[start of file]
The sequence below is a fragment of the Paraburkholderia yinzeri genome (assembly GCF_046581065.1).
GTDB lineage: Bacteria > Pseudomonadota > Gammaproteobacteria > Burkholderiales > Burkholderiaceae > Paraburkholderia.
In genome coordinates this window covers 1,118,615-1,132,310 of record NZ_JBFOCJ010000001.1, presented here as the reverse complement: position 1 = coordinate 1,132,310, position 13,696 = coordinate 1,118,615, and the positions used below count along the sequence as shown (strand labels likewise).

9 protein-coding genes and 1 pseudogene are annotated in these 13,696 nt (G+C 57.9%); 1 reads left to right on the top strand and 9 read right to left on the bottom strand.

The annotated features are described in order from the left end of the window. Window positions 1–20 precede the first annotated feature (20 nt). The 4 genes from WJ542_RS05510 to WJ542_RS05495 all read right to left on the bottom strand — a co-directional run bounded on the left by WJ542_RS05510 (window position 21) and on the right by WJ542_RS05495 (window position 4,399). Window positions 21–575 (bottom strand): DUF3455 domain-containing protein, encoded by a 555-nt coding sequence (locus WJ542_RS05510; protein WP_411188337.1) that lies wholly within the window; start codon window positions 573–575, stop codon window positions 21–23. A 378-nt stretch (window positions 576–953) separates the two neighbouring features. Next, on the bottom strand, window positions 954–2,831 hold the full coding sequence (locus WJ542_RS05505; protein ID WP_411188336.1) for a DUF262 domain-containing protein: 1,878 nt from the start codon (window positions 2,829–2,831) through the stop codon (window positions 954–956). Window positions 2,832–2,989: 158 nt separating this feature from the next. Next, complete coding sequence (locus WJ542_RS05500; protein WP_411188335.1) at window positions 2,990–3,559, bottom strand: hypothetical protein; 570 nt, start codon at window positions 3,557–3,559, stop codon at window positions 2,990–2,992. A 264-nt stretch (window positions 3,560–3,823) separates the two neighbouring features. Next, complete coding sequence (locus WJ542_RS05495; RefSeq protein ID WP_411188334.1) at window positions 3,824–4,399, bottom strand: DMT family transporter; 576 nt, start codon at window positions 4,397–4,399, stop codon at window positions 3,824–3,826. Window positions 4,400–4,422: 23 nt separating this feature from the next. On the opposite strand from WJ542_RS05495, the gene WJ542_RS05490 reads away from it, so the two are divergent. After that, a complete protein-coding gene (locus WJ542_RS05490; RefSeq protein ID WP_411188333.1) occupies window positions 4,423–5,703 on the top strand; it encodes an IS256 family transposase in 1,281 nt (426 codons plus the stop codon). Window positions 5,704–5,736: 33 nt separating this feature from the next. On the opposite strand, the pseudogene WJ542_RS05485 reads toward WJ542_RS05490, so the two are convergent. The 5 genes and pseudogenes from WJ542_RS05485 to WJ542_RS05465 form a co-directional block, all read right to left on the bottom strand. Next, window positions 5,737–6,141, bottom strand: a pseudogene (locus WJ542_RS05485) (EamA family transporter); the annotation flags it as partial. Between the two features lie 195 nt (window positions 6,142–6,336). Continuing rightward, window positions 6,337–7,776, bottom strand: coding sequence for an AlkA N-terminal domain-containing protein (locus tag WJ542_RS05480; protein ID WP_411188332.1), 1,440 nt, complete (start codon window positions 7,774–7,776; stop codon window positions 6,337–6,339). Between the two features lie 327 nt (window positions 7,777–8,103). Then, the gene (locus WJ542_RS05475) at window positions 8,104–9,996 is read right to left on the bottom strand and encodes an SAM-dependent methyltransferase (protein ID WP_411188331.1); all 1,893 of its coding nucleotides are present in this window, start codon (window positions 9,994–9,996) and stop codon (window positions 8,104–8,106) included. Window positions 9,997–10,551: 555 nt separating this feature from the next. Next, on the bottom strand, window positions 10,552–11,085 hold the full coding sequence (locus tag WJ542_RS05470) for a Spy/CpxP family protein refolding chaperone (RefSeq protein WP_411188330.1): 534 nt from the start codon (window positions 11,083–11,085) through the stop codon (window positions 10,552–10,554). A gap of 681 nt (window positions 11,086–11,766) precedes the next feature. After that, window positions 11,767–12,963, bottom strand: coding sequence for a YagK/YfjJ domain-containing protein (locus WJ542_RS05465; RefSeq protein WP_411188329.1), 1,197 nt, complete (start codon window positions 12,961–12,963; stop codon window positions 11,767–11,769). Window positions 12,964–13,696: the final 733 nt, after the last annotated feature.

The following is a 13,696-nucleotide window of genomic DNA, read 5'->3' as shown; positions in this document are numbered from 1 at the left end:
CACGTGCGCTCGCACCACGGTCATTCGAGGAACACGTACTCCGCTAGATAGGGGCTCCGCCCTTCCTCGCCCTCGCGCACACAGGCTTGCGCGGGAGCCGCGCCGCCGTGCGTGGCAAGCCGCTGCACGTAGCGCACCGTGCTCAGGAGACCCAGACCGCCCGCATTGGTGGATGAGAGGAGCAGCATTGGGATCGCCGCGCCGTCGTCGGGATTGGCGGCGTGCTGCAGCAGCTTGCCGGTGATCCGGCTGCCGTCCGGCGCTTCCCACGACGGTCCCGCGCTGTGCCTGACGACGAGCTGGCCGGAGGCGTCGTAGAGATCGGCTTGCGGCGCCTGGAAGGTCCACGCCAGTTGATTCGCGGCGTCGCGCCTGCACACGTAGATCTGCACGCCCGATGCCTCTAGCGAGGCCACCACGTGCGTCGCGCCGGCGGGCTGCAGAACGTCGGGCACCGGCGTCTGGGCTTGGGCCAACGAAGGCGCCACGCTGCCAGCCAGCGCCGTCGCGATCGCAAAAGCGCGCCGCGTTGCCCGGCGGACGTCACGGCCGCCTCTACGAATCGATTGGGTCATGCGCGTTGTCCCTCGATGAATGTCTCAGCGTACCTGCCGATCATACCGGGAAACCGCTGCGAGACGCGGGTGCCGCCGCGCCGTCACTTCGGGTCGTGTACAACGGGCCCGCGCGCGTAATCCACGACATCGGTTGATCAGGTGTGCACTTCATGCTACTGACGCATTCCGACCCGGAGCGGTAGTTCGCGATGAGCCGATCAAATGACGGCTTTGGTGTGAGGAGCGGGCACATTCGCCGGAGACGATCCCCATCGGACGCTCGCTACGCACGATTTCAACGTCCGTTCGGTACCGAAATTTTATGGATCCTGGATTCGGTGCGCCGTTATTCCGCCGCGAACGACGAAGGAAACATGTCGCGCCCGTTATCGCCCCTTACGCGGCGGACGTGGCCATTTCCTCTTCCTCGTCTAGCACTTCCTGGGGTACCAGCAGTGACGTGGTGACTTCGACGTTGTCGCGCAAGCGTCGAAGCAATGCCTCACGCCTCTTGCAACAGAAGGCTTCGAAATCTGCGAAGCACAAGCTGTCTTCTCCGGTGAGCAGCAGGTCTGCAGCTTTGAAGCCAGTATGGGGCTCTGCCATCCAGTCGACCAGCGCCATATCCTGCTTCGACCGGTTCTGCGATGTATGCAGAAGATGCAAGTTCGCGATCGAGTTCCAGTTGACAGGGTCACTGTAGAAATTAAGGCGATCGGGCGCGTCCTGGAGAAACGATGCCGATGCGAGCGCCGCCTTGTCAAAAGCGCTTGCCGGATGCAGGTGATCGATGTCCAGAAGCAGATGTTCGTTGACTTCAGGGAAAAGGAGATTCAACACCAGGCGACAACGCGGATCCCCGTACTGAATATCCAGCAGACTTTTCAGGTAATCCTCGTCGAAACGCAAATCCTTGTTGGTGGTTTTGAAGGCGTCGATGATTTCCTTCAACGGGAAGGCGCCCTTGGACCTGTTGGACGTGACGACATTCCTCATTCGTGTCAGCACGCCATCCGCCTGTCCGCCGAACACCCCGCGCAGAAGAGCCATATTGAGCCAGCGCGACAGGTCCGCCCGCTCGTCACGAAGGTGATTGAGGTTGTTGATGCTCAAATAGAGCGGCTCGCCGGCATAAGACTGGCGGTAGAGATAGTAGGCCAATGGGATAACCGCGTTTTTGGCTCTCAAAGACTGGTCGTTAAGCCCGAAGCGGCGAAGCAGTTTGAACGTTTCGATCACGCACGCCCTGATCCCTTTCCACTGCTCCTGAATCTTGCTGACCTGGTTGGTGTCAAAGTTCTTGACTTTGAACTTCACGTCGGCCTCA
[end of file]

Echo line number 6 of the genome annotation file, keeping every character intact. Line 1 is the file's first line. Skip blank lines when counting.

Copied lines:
The following is a 13,696-nucleotide window of genomic DNA, read 5'->3' as shown; positions in this document are numbered from 1 at the left end: